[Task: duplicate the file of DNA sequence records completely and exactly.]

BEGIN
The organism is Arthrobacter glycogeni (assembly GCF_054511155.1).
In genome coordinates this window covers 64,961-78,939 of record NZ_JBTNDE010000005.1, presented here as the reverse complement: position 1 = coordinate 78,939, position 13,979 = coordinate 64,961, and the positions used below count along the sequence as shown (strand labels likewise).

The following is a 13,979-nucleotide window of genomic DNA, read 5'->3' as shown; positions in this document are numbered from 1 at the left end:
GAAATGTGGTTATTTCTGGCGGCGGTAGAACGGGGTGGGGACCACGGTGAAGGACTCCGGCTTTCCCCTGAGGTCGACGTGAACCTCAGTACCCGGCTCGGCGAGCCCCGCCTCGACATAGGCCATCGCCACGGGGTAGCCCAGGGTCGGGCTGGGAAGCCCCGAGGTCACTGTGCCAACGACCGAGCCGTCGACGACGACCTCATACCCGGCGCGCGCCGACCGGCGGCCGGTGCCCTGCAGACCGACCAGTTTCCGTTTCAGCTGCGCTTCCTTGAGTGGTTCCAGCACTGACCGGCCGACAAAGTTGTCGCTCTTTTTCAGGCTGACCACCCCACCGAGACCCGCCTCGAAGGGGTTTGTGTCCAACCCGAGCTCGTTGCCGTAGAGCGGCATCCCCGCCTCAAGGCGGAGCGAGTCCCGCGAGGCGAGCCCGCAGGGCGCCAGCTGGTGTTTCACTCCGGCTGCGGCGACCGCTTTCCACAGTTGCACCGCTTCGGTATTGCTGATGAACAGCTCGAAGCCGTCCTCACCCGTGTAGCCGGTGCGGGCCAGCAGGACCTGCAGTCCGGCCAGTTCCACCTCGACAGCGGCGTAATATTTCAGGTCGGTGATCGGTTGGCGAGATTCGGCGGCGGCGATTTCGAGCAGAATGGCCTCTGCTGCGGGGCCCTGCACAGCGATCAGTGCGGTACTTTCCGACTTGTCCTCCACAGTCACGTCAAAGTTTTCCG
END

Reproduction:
The organism is Arthrobacter glycogeni (assembly GCF_054511155.1).
In genome coordinates this window covers 64,961-78,939 of record NZ_JBTNDE010000005.1, presented here as the reverse complement: position 1 = coordinate 78,939, position 13,979 = coordinate 64,961, and the positions used below count along the sequence as shown (strand labels likewise).

The following is a 13,979-nucleotide window of genomic DNA, read 5'->3' as shown; positions in this document are numbered from 1 at the left end:
GAAATGTGGTTATTTCTGGCGGCGGTAGAACGGGGTGGGGACCACGGTGAAGGACTCCGGCTTTCCCCTGAGGTCGACGTGAACCTCAGTACCCGGCTCGGCGAGCCCCGCCTCGACATAGGCCATCGCCACGGGGTAGCCCAGGGTCGGGCTGGGAAGCCCCGAGGTCACTGTGCCAACGACCGAGCCGTCGACGACGACCTCATACCCGGCGCGCGCCGACCGGCGGCCGGTGCCCTGCAGACCGACCAGTTTCCGTTTCAGCTGCGCTTCCTTGAGTGGTTCCAGCACTGACCGGCCGACAAAGTTGTCGCTCTTTTTCAGGCTGACCACCCCACCGAGACCCGCCTCGAAGGGGTTTGTGTCCAACCCGAGCTCGTTGCCGTAGAGCGGCATCCCCGCCTCAAGGCGGAGCGAGTCCCGCGAGGCGAGCCCGCAGGGCGCCAGCTGGTGTTTCACTCCGGCTGCGGCGACCGCTTTCCACAGTTGCACCGCTTCGGTATTGCTGATGAACAGCTCGAAGCCGTCCTCACCCGTGTAGCCGGTGCGGGCCAGCAGGACCTGCAGTCCGGCCAGTTCCACCTCGACAGCGGCGTAATATTTCAGGTCGGTGATCGGTTGGCGAGATTCGGCGGCGGCGATTTCGAGCAGAATGGCCTCTGCTGCGGGGCCCTGCACAGCGATCAGTGCGGTACTTTCCGACTTGTCCTCCACAGTCACGTCAAAGTTTTCCG